Journey to Grand Canyon sends harrowing message

Katie McKeever

Excitement dominates every twist and turn of the thrilling rafting trip down the Colorado River. Viewers experience an unforgettable journey of two men and their teenage daughters as they compare the famous Colorado River as it is today to that of it thirty years ago.

The film showcases the beauty and majesty of the Grand Canyon in hopes that viewers feel the call to discover their own role in protecting water resources for generations to come. The “Grand Canyon Adventure: River at Risk,” now showing in the Science Museum of Minnesota’s Omnitheater, gives people a better understanding of the looming water crisis and what can be done to protect and conserve water resources.

The Colorado River is the source of power and water for over 25 million Americans, but it recently shrunk to its lowest level in the last 85 years. The film’s purpose is to prove to the world that ordinary people can make a difference in helping our parched planet. The film looks into the fact that at the rate the world’s water supply now, fresh clean water could run out by the year 2050, making it crystal clear that every single person must advocate for better management of this crucial resource.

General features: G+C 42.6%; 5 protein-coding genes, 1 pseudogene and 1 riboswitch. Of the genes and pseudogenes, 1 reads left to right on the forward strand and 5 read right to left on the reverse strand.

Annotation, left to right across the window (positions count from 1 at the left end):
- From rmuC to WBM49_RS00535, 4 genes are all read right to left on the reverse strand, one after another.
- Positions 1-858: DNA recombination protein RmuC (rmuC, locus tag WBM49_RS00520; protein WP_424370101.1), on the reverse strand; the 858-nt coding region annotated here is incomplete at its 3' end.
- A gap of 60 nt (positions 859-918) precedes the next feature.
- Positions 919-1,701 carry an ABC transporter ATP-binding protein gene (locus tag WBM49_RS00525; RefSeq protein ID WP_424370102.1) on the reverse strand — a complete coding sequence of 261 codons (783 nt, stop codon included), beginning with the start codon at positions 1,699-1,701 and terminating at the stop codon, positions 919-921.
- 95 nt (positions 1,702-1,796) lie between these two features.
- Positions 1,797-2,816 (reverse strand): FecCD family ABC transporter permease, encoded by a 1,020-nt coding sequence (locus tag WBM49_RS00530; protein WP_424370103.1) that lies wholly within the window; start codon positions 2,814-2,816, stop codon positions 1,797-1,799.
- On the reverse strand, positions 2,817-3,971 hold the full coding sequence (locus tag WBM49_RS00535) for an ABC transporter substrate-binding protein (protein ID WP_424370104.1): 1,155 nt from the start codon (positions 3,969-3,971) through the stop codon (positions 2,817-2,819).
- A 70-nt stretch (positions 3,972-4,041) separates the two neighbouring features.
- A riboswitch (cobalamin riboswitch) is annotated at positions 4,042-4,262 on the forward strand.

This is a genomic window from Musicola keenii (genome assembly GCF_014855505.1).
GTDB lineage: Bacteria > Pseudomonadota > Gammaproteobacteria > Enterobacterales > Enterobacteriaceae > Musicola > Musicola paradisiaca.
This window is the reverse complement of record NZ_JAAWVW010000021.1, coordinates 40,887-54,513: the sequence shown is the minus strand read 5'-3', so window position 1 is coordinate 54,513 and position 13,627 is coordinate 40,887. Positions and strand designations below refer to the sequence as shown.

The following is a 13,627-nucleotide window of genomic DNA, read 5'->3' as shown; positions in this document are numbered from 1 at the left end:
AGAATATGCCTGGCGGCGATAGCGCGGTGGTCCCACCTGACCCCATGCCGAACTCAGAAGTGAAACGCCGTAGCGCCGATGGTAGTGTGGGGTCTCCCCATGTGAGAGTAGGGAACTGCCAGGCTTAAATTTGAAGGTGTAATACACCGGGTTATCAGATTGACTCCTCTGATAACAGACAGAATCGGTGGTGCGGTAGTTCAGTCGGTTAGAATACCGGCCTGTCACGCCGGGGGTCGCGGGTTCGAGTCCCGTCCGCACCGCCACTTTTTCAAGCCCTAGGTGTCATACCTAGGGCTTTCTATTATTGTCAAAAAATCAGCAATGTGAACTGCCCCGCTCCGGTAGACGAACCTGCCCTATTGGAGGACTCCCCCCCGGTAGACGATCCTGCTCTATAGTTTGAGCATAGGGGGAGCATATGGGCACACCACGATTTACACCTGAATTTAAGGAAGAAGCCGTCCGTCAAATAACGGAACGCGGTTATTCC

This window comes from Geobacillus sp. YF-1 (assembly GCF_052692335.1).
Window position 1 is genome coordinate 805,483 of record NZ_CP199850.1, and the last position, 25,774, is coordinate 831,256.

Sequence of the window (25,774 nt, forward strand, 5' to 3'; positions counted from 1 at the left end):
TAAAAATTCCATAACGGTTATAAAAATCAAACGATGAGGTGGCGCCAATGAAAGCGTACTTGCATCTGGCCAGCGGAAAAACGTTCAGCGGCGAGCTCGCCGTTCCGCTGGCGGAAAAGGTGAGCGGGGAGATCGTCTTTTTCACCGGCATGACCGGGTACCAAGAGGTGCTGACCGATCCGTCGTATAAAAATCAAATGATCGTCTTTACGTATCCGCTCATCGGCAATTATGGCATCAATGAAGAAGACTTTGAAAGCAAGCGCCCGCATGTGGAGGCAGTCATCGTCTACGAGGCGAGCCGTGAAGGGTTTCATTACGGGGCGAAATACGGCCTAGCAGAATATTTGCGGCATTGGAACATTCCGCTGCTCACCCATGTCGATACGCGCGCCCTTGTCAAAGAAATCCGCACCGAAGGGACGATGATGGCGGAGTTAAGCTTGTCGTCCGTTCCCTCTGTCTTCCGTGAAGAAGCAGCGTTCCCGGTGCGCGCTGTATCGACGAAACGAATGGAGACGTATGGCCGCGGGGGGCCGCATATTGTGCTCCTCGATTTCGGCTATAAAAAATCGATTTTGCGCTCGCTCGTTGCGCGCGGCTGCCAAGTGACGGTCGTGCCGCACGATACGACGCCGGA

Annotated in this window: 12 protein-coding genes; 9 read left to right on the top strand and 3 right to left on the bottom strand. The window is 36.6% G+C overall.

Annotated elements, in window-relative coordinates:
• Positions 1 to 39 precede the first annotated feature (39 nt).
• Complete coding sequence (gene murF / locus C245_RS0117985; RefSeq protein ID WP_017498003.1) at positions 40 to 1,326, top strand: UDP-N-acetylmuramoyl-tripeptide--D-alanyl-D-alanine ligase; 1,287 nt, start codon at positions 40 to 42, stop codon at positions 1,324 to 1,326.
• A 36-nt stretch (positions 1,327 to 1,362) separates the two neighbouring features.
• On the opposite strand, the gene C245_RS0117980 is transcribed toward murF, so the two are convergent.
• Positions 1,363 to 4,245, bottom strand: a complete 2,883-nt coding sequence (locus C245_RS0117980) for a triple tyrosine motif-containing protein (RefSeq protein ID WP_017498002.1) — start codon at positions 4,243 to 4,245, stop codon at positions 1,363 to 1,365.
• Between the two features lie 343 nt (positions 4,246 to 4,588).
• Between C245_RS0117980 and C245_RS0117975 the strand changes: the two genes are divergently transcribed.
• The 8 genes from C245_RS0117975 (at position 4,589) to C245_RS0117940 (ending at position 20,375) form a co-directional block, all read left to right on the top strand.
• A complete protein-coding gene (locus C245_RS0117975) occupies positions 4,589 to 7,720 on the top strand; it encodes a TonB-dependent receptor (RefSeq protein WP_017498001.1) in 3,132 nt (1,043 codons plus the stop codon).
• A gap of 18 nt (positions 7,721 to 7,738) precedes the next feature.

The film’s compelling excitement of whitewater rafting puts viewers at the edge of their seats, intoxicates them with enthralling rapids of the rough waters, and makes viewers feel as though they are about to feel the sensation of water pouring over them right alongside adventurers Wade Davis and Robert Kennedy.

This stirring film features songs and music by Dave Matthews Band which reflect the vast magnificence of the Grand Canyon. Dave Matthews Band music has a unique ability to complement both the excitement of whitewater and the vital importance of a world-wide crisis.

The music’s incredible melodies and dynamic rhythms flow with the river the entire film. Melodies are accompanied by lyrics only twice throughout the film; however, these lyrics are undoubtedly intentionally placed to invoke meaning. Featured songs included “Two Step,” “The Space Between,” “Steady as We Go,” and “Mother and Father”; some of which even incorporated water themes.